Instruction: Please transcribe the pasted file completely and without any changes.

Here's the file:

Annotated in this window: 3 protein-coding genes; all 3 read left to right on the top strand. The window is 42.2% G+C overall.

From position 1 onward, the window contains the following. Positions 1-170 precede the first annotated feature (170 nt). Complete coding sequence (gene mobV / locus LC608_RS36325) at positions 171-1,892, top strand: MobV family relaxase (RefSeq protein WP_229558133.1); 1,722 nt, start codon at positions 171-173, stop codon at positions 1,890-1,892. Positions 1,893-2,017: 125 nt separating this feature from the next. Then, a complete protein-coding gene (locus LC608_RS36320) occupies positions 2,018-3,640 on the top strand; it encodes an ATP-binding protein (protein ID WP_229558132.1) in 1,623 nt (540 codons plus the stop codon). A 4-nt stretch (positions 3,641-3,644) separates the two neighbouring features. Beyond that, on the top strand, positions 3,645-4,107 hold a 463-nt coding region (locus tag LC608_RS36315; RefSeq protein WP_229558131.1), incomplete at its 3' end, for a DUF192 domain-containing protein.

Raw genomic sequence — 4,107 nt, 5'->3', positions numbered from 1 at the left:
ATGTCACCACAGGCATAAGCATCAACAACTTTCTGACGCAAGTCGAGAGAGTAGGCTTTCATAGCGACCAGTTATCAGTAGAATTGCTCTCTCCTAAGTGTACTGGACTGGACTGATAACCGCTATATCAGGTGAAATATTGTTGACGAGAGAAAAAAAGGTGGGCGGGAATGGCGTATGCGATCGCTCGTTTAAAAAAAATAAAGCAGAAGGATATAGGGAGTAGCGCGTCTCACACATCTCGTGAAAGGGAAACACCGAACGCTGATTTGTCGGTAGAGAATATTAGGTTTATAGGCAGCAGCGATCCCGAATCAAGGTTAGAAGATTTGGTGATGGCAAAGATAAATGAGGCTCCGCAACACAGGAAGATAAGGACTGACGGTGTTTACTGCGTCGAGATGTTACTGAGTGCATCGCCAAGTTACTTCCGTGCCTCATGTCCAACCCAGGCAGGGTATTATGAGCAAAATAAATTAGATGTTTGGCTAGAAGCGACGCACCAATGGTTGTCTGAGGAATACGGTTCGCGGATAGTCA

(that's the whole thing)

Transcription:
Annotated in this window: 3 protein-coding genes; all 3 read left to right on the top strand. The window is 42.2% G+C overall.

From position 1 onward, the window contains the following. Positions 1-170 precede the first annotated feature (170 nt). Complete coding sequence (gene mobV / locus LC608_RS36325) at positions 171-1,892, top strand: MobV family relaxase (RefSeq protein WP_229558133.1); 1,722 nt, start codon at positions 171-173, stop codon at positions 1,890-1,892. Positions 1,893-2,017: 125 nt separating this feature from the next. Then, a complete protein-coding gene (locus LC608_RS36320) occupies positions 2,018-3,640 on the top strand; it encodes an ATP-binding protein (protein ID WP_229558132.1) in 1,623 nt (540 codons plus the stop codon). A 4-nt stretch (positions 3,641-3,644) separates the two neighbouring features. Beyond that, on the top strand, positions 3,645-4,107 hold a 463-nt coding region (locus tag LC608_RS36315; RefSeq protein WP_229558131.1), incomplete at its 3' end, for a DUF192 domain-containing protein.

Raw genomic sequence — 4,107 nt, 5'->3', positions numbered from 1 at the left:
ATGTCACCACAGGCATAAGCATCAACAACTTTCTGACGCAAGTCGAGAGAGTAGGCTTTCATAGCGACCAGTTATCAGTAGAATTGCTCTCTCCTAAGTGTACTGGACTGGACTGATAACCGCTATATCAGGTGAAATATTGTTGACGAGAGAAAAAAAGGTGGGCGGGAATGGCGTATGCGATCGCTCGTTTAAAAAAAATAAAGCAGAAGGATATAGGGAGTAGCGCGTCTCACACATCTCGTGAAAGGGAAACACCGAACGCTGATTTGTCGGTAGAGAATATTAGGTTTATAGGCAGCAGCGATCCCGAATCAAGGTTAGAAGATTTGGTGATGGCAAAGATAAATGAGGCTCCGCAACACAGGAAGATAAGGACTGACGGTGTTTACTGCGTCGAGATGTTACTGAGTGCATCGCCAAGTTACTTCCGTGCCTCATGTCCAACCCAGGCAGGGTATTATGAGCAAAATAAATTAGATGTTTGGCTAGAAGCGACGCACCAATGGTTGTCTGAGGAATACGGTTCGCGGATAGTCA